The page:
Ink Roadsign Many years ago, the people at this town petitioned the government for a post office. A local schoolteacher solicited suggestions from the townsfolk, and the instructions on her ballots told them to "write in ink." Apparently enough of them took the instructions literally and wrote in "Ink" so that "Ink" became the alternate choice. When the preferred name was rejected, the alternate became the name of the post office.

An Abandoned Shack in Ink I like the story, but it is probably just folklore. Ink, Arkansas (on highway 88, east of Mena), got its post office in 1887. Because the Federal Postmaster was trying to cut down on the number of duplicate town names, many towns did not get their first (or second, or third, or...) choice of name. When requesting a post office, the local postmaster was required to supply several alternate names.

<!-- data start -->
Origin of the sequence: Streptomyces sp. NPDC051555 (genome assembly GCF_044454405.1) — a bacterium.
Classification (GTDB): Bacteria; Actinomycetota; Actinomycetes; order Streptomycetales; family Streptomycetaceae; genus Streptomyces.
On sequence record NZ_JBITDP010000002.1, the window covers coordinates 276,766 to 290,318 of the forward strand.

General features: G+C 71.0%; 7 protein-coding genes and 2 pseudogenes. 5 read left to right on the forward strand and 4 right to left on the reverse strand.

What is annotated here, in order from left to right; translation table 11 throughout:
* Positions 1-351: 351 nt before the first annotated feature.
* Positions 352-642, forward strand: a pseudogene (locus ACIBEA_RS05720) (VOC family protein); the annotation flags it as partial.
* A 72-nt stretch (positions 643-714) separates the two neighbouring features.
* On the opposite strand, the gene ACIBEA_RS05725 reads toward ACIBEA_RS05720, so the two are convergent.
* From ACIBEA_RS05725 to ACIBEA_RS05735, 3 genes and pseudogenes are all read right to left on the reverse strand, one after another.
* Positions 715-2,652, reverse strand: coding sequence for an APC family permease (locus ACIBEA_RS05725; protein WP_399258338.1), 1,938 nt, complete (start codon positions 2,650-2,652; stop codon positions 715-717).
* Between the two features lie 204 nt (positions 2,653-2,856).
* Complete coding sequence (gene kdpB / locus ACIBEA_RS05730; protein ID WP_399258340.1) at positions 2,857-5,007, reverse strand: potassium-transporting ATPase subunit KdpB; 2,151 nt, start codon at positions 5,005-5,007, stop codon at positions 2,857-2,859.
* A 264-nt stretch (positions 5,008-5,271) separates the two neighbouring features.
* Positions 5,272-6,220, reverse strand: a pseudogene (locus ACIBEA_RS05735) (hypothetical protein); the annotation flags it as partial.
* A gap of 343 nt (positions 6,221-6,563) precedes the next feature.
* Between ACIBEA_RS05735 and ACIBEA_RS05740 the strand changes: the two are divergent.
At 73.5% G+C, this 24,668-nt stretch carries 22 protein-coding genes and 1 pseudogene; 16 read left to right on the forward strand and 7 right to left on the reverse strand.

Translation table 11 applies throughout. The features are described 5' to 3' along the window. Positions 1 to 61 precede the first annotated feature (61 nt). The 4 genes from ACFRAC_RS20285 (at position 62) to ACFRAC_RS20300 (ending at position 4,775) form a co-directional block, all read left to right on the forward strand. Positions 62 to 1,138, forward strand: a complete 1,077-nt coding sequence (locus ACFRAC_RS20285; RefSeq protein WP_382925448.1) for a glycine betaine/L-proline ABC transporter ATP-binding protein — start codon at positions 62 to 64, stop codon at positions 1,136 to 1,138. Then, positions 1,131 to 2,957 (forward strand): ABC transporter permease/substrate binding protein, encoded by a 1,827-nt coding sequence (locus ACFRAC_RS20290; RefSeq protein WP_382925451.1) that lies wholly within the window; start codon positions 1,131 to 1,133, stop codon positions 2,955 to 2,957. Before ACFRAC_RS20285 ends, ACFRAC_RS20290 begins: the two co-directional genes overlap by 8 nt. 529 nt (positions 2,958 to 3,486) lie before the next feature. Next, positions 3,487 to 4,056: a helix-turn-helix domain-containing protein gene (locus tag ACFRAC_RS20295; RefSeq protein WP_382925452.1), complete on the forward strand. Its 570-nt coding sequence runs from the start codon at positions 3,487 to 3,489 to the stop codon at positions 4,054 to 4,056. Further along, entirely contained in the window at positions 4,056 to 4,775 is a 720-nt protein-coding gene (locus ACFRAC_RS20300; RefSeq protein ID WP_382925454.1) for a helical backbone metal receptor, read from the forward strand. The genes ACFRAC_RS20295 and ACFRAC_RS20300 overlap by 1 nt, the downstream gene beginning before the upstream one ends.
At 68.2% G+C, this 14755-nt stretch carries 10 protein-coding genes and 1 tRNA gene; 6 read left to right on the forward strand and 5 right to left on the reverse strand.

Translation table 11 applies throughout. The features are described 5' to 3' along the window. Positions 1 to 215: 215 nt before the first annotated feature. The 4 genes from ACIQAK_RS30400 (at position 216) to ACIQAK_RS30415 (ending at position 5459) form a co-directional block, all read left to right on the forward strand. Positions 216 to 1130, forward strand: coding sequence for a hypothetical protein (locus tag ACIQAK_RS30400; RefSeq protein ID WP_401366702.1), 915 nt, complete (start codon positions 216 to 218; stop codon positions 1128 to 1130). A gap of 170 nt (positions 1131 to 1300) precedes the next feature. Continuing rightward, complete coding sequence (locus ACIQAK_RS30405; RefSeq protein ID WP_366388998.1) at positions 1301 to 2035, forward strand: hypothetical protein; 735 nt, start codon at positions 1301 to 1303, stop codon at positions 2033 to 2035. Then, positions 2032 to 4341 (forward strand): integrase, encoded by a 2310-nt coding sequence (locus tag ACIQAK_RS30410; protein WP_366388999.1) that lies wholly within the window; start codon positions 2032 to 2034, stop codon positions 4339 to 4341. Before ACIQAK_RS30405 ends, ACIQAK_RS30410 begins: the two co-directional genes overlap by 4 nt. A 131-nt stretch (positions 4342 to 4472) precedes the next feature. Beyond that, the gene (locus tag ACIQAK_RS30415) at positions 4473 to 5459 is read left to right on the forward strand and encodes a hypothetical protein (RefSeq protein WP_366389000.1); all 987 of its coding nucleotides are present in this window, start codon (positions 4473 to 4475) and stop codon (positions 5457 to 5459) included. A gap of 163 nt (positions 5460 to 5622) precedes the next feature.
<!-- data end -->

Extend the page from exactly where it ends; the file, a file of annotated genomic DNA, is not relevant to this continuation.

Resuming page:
As you might imagine, that requirement led to some pretty peculiar place names. There was once a place named Herbine because the local postmaster, desperate for an alternate name, took the name off a bottle of patent medicine he happened to have in the room. The first choice of name for this place was "Melon." "Ink" was the second choice. I would be awfully curious to know the third.

Pyramid in Ink Cemetery The postmaster's reasons for listing either name are lost forever. The Ink post office closed its doors in 1967. Incidentally, Ink has some regular brick homes and frame homes and gas stations and such. I know that the pictures I've included here might give a false "Dogpatch" impression. Also note there's a seven-foot-tall pyramid in the church cemetery. It doesn't seem to be anybody's monument in particular.

Thanks to the Arkansas History Commission (501)682-6900 for recommending books "From Mendag to Norsk," and Masterson's "Arkansas Folklore." Also referenced here is Ernie Dean's "Arkansas Place Names."

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